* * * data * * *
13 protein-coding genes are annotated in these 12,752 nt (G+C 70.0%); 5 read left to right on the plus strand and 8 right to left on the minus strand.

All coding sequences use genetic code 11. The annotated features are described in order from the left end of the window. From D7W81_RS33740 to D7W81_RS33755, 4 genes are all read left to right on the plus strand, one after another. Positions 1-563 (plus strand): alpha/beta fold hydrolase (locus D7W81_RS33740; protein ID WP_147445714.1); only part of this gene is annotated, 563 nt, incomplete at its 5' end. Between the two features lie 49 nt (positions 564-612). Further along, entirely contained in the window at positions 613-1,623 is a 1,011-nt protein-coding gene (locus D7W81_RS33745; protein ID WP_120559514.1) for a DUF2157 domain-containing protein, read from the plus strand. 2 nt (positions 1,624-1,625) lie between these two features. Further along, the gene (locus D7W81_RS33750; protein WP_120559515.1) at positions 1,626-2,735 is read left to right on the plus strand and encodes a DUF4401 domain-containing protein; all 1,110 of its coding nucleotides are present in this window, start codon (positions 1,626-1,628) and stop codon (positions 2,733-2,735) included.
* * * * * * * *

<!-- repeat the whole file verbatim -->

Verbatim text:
13 protein-coding genes are annotated in these 12,752 nt (G+C 70.0%); 5 read left to right on the plus strand and 8 right to left on the minus strand.

All coding sequences use genetic code 11. The annotated features are described in order from the left end of the window. From D7W81_RS33740 to D7W81_RS33755, 4 genes are all read left to right on the plus strand, one after another. Positions 1-563 (plus strand): alpha/beta fold hydrolase (locus D7W81_RS33740; protein ID WP_147445714.1); only part of this gene is annotated, 563 nt, incomplete at its 5' end. Between the two features lie 49 nt (positions 564-612). Further along, entirely contained in the window at positions 613-1,623 is a 1,011-nt protein-coding gene (locus D7W81_RS33745; protein ID WP_120559514.1) for a DUF2157 domain-containing protein, read from the plus strand. 2 nt (positions 1,624-1,625) lie between these two features. Further along, the gene (locus D7W81_RS33750; protein WP_120559515.1) at positions 1,626-2,735 is read left to right on the plus strand and encodes a DUF4401 domain-containing protein; all 1,110 of its coding nucleotides are present in this window, start codon (positions 1,626-1,628) and stop codon (positions 2,733-2,735) included.